Megastar Reba McEntire may have had a couple other career choices in mind before becoming a famous country singer and actor. Her father was a champion steer roper, which was a craft that led her to barrel racing in her early years. And her mother’s talents seemingly inspired her music career, as well as her college studies.
How long was she a barrel racer and when was she discovered as a country singer? Plus, in what field does she hold a degree?
Reba McEntire was a barrel racer in a family of champion steer ropers
According to the Reba website, a young McEntire followed in her father’s rodeo-roping footsteps.
Born in Oklahoma in 1955, she was the third of four children. They grew up on an 8,000-acre family ranch and frequently bounced around to watch her father, Clark McEntire, compete at rodeos. According to the National Cowboy and Western Heritage Museum’s Rodeo Hall of Fame entry, friends and colleagues nicknamed Clark McEntire “Ropentire” for his roping skills.
He was the World Champion Steer Roper in 1957, 1958, and 1961. And his father, John McEntire, won the prize in 1934. As such, Reba McEntire dabbled in the family tradition and participated in barrel racing competitions between the ages of 11 and 21.
Her mother, Jacqueline Smith McEntire, was a former schoolteacher and secretary to the high school superintendent. But she once imagined being a country music icon like her daughter would someday be. As such, she taught McEntire and her siblings how to sing and harmonize while on car rides.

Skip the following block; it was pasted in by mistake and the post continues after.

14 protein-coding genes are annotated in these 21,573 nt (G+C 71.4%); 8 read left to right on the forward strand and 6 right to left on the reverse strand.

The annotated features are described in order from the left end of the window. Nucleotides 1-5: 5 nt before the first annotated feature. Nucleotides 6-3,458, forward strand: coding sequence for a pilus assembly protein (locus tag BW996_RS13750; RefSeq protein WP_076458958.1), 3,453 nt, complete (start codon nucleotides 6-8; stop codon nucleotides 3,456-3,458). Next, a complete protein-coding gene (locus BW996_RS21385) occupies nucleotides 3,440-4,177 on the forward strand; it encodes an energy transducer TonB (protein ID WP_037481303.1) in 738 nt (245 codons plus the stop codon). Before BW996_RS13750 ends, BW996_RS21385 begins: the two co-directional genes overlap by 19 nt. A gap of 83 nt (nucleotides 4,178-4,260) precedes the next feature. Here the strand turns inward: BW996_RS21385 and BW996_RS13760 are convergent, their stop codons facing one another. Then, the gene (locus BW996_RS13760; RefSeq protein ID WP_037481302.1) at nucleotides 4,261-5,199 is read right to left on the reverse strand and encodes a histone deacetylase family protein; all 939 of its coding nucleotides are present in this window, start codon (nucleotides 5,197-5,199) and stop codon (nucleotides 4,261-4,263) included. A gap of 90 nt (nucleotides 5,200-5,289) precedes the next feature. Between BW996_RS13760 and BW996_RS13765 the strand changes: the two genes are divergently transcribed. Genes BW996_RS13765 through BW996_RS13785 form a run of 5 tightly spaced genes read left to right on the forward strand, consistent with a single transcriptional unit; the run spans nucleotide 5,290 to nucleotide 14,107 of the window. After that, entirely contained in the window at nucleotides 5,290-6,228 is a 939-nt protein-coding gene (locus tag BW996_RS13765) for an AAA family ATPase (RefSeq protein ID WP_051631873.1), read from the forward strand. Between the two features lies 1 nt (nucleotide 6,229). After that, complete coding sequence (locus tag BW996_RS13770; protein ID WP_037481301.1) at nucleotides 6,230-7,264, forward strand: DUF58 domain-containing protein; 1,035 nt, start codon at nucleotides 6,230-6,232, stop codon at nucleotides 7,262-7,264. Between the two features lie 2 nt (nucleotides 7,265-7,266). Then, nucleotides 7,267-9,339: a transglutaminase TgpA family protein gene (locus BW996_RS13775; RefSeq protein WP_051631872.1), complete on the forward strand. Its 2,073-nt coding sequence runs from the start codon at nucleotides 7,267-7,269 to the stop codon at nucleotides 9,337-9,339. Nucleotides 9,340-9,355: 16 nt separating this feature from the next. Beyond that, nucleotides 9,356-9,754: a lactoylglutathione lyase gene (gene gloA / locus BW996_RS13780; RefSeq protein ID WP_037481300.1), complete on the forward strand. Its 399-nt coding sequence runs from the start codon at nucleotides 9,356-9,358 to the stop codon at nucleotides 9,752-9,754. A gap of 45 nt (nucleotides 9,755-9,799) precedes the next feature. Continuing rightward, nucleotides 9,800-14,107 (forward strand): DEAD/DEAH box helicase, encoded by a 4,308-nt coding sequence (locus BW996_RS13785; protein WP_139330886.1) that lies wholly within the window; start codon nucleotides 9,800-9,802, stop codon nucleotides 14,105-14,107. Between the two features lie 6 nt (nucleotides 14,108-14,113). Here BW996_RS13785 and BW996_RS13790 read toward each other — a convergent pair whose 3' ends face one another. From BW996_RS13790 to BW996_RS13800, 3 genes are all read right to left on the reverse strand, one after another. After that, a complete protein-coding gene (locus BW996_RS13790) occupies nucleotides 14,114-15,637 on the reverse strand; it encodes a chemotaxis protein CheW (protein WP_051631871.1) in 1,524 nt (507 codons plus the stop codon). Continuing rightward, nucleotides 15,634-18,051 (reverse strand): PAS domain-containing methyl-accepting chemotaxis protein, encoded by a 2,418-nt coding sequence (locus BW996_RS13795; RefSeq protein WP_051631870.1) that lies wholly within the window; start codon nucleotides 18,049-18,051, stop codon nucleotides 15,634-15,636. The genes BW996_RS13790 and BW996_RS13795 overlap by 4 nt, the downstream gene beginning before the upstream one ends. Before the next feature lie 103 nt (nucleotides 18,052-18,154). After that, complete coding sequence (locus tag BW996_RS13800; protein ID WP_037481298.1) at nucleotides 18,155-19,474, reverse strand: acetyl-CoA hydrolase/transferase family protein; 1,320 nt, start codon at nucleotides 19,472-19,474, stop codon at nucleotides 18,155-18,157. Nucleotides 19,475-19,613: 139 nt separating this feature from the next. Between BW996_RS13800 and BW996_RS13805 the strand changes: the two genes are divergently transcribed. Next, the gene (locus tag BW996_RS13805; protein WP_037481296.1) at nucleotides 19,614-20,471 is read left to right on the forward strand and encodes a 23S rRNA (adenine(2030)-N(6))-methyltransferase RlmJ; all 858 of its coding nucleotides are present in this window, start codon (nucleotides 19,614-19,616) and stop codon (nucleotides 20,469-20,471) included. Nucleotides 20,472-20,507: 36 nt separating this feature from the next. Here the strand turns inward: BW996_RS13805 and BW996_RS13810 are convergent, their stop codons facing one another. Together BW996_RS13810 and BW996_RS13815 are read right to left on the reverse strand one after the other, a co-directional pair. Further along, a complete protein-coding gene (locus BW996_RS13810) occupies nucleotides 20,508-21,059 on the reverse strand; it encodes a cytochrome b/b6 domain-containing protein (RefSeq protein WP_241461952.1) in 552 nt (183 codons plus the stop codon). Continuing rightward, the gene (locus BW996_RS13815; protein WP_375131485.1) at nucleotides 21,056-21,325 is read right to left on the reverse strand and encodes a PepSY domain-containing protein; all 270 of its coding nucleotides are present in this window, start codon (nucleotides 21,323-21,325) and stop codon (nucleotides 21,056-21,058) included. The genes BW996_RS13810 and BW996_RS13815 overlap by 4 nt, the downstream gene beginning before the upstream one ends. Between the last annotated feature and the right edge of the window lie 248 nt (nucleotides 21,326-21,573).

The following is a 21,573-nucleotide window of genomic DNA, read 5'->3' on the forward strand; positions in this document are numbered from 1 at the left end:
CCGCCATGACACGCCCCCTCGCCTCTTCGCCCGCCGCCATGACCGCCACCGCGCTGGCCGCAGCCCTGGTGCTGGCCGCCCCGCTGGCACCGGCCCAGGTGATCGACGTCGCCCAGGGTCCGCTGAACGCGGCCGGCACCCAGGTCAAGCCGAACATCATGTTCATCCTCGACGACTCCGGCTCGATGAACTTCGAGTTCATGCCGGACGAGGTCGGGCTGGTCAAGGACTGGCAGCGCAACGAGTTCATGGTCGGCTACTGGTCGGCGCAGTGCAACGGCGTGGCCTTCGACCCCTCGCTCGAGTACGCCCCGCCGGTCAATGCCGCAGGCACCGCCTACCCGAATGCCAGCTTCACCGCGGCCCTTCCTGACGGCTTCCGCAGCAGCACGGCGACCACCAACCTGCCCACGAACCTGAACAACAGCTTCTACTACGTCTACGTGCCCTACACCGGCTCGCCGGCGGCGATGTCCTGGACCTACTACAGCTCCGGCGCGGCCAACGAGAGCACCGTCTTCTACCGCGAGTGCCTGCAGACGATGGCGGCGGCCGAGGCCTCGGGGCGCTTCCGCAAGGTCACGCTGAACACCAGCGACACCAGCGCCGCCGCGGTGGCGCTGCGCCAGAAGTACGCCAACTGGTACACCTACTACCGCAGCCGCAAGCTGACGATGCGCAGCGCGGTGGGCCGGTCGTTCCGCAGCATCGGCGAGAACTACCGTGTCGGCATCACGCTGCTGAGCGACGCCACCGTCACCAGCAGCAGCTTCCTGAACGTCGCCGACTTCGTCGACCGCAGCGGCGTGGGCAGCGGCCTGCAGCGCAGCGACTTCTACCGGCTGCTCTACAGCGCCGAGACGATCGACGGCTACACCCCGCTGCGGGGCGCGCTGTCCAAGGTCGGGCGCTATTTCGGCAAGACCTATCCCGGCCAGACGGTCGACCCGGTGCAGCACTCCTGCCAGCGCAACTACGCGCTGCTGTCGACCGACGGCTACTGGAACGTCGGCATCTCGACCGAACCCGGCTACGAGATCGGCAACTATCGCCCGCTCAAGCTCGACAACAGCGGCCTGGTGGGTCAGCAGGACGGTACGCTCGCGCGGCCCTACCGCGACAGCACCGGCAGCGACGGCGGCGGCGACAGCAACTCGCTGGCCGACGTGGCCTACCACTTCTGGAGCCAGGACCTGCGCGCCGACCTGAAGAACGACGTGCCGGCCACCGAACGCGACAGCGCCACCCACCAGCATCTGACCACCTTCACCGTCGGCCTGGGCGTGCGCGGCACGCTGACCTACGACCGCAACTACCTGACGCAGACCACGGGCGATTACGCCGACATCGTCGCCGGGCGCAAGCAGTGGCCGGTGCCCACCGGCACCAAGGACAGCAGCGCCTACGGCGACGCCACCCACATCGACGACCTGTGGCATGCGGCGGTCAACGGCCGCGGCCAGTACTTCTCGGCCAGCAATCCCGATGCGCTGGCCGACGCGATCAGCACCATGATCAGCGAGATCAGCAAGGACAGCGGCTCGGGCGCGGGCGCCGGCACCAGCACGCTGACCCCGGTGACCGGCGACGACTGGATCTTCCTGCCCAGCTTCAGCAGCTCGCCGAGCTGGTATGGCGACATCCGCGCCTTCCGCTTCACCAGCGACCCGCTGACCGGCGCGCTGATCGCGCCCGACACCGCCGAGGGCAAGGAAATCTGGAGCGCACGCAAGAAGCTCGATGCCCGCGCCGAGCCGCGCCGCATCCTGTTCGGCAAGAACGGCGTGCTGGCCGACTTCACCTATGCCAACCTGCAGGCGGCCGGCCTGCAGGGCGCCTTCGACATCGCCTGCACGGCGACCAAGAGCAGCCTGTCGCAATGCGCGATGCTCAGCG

Red Steagall discovered Reba McEntire at the National Rodeo Finals in 1974
According to McEntire’s website, before she ever became a leading lady of country, she joined her older brother, Pake, and younger sister, Susie, in the Kiowa High School Cowboy Band. Soon after, they formed their own group — the Singing McEntires — and even recorded a single called “The Ballad of John McEntire.”
Notably, a career in music didn’t interest her older sister, Alice. Instead, she was runner up to the IFR Barrel Racing Championship the same year her siblings recorded their single. And she was supportive of the Singing McEntires, who performed at rodeos among other places.
But Reba McEntire was seemingly fated for a solo spotlight. In 1974, the year after she graduated high school, she sang the National Anthem at the National Rodeo Finals in Oklahoma City. Her talent caught the eye of “Cowboy Poet” Red Steagall, who invited her to record demos with his Nashville music publishing company.
Reba McEntire recorded her first demos while she was on spring break from college
Since McEntire was in college at the time, she recorded her first demos during her spring break period. Then, Steagall shopped her tapes around Nashville, eventually locking down a deal with Polygram Mercury Records.
All the while, Reba was in college at Southeastern Oklahoma State University. She graduated in 1976 with a major in elementary education and a minor in music. Ten years later, she had established an impressive career as a country superstar, with the friendships to prove it.